Tuesday, March 08, 2011

Reporter's Privilege Protects Globe Reporter from Testifying in Street Performer's Lawsuit

A federal judge in Boston today ruled that Boston Globe reporter Donovan Slack will not be forced to give testimony in a civil rights lawsuit filed by a former Faneuil Hall street performer against the city of Boston. U.S. District Judge Beryl A. Howell ruled that a qualified reporters' privilege under the First Amendment protected Slack from being forced to testify.

"Courts have recognized a qualified privilege under the First Amendment for reporters to protect them from compelled disclosure of information, which they have obtained as part of their news gathering role," Judge Howell wrote. "The reporter's privilege stems from recognition of the 'preferred position of the First Amendment' in our society and 'the importance of a vigorous press.'"

Slack wrote a story for the Globe in 2008 about restrictions imposed by the city of Boston on street performers at Faneuil Hall. Bruce Peck sought to compel Slack to testify in his lawsuit claiming that the city's restrictions violated his First Amendment rights of free speech. When Peck subpoenaed Slack, she asked the federal court to quash the subpoena.

While the reporter's privilege is often raised in cases involving confidential information, Judge Howell wrote that it is also recognized in cases -- such as this one -- involving nonconfidential information. "If a reporter's privilege did not apply to nonconfidential information, it would result 'in a wholesale exposure of press files to litigant scrutiny [and] would burden the press with heavy costs of subpoena compliance.'"

The First Circuit (which includes Boston) applies a two-prong balancing test to determine whether the reporter's privilege applies, Judge Howell said. First, the court must evaluate the litigant's need for the information, considering not merely whether the information is relevant, but whether it is important to the litigant's case. Second, the court must consider whether the party seeking the information has exhausted all reasonably available alternative sources.

Peck, the plaintiff in this case, sought Slack's testimony in order to confirm the limited size of the area the city of Boston allowed for street performers. This piece of information was critical to the court's analysis of Peck's First Amendment claims, Judge Howell ruled, and thereby weighed in favor of compelling Slack's testimony.

However, turning to the second prong of the balancing test, Judge Howell concluded that Peck had failed to demonstrate that no alternate sources for the information existed. Peck offered only "general descriptions" of his efforts to obtain the information elsewhere, "and these descriptions are insufficient to sustain his burden of showing that alternative sources are unavailable."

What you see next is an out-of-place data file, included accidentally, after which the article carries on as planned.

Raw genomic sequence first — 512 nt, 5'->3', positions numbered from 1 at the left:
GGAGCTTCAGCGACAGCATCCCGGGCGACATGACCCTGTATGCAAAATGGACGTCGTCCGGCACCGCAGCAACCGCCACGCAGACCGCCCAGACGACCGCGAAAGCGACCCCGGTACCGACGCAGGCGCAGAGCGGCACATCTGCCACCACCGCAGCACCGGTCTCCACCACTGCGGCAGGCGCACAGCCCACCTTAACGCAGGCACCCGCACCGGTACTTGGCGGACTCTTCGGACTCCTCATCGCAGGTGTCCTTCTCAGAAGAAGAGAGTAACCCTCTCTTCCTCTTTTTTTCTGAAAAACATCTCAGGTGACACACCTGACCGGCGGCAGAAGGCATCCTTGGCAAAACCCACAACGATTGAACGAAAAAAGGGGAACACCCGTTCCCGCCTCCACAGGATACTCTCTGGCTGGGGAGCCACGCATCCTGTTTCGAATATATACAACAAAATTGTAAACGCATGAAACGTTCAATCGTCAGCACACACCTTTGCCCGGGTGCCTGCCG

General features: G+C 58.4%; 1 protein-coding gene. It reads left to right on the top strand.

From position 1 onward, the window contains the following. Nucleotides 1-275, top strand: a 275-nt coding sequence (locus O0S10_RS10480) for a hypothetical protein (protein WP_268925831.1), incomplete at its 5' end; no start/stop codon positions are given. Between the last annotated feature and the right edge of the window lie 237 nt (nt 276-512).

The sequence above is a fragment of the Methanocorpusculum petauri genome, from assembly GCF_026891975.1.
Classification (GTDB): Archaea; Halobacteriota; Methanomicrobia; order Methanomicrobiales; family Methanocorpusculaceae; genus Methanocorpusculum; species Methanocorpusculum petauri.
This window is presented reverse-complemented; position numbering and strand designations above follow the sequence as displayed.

"Without a proper showing that alternative sources do not exist, the Court will not override the reporter’s privilege and force Ms. Slack to testify in connection with the plaintiff’s case," Judge Howell concluded.

Judge Howell's 14-page opinion contains a thoughtful discussion of the reporter's privilege law and is well worth taking the time to read.

[Hat tip to Suits & Sentences for alerting me to the case.]

1 comment:

Casey said...

This is an interesting case. There have been many cases that have dealt with shield laws over the years. It seems in civil cases such as this the reporters privilege is given to reporters but during criminal cases the reporter’s privilege does not always seem to be guaranteed. The In re Madden decision gave standards as to whether a person was a journalist, and standards as to what a person had to do to be a journalist. This decision, even though it ruled against the defendant, gave precedent that there was a reporter’s privilege not to release their sources.
This makes it seem cut and dry, but the Brandenburg v. Hayes decision previously held that a reporter did have to reveal sources in a criminal investigation. The reasoning behind this decision was that a regular person did not enjoy a privilege of withholding information from a government investigation, so there was no reason to believe that a journalist should be able to do so.
The Brandenburg v. Hayes decision was used in the 2004 case involving the outing of CIA operative Valery Plame. The court subpoenaed two reporters, who refused to answer the subpoenas because of their belief in the reporter’s privelage. The two reporters were found in contempt of court and were sentenced to 8 months in jail, one journalist being released only after his source allowed him to break their confidentiality agreement.
Carey v. Hume gave the precedent that requiring journalists to testify in court should be used as a last resort, only to be used when all other options had been exhausted.
In this case, the reporter did not have to give up their information because the plaintiff did not exhaust all of their other options before subpoenaing the journalist.
What if the person had exhausted their options?
The Judge may have had to require the journalist to come to court and testify, which would nullify the idea of a reporters privilege.